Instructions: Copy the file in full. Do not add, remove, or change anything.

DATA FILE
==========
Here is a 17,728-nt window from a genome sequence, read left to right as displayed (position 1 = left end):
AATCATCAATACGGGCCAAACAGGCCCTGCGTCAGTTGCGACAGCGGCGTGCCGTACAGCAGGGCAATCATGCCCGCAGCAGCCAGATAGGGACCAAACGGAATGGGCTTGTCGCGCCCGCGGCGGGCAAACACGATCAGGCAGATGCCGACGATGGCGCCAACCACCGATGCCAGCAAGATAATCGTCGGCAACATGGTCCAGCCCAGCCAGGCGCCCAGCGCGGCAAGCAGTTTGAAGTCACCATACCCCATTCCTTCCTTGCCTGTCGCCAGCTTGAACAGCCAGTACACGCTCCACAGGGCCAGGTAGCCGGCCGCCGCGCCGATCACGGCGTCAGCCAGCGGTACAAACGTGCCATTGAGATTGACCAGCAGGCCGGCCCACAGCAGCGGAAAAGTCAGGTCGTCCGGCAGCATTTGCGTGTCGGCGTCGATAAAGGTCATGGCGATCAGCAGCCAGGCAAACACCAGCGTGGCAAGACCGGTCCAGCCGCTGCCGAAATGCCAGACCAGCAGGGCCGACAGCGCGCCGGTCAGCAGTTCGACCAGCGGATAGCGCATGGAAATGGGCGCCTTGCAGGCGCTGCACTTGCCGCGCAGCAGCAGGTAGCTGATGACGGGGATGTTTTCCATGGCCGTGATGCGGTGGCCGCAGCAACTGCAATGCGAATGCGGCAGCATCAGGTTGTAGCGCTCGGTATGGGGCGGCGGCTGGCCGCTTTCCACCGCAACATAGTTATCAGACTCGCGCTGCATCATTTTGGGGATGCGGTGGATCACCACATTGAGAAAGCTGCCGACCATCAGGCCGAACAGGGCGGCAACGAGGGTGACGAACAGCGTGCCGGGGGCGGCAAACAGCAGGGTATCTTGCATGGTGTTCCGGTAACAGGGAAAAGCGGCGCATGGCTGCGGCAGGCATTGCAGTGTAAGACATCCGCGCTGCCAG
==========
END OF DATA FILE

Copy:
Here is a 17,728-nt window from a genome sequence, read left to right as displayed (position 1 = left end):
AATCATCAATACGGGCCAAACAGGCCCTGCGTCAGTTGCGACAGCGGCGTGCCGTACAGCAGGGCAATCATGCCCGCAGCAGCCAGATAGGGACCAAACGGAATGGGCTTGTCGCGCCCGCGGCGGGCAAACACGATCAGGCAGATGCCGACGATGGCGCCAACCACCGATGCCAGCAAGATAATCGTCGGCAACATGGTCCAGCCCAGCCAGGCGCCCAGCGCGGCAAGCAGTTTGAAGTCACCATACCCCATTCCTTCCTTGCCTGTCGCCAGCTTGAACAGCCAGTACACGCTCCACAGGGCCAGGTAGCCGGCCGCCGCGCCGATCACGGCGTCAGCCAGCGGTACAAACGTGCCATTGAGATTGACCAGCAGGCCGGCCCACAGCAGCGGAAAAGTCAGGTCGTCCGGCAGCATTTGCGTGTCGGCGTCGATAAAGGTCATGGCGATCAGCAGCCAGGCAAACACCAGCGTGGCAAGACCGGTCCAGCCGCTGCCGAAATGCCAGACCAGCAGGGCCGACAGCGCGCCGGTCAGCAGTTCGACCAGCGGATAGCGCATGGAAATGGGCGCCTTGCAGGCGCTGCACTTGCCGCGCAGCAGCAGGTAGCTGATGACGGGGATGTTTTCCATGGCCGTGATGCGGTGGCCGCAGCAACTGCAATGCGAATGCGGCAGCATCAGGTTGTAGCGCTCGGTATGGGGCGGCGGCTGGCCGCTTTCCACCGCAACATAGTTATCAGACTCGCGCTGCATCATTTTGGGGATGCGGTGGATCACCACATTGAGAAAGCTGCCGACCATCAGGCCGAACAGGGCGGCAACGAGGGTGACGAACAGCGTGCCGGGGGCGGCAAACAGCAGGGTATCTTGCATGGTGTTCCGGTAACAGGGAAAAGCGGCGCATGGCTGCGGCAGGCATTGCAGTGTAAGACATCCGCGCTGCCAG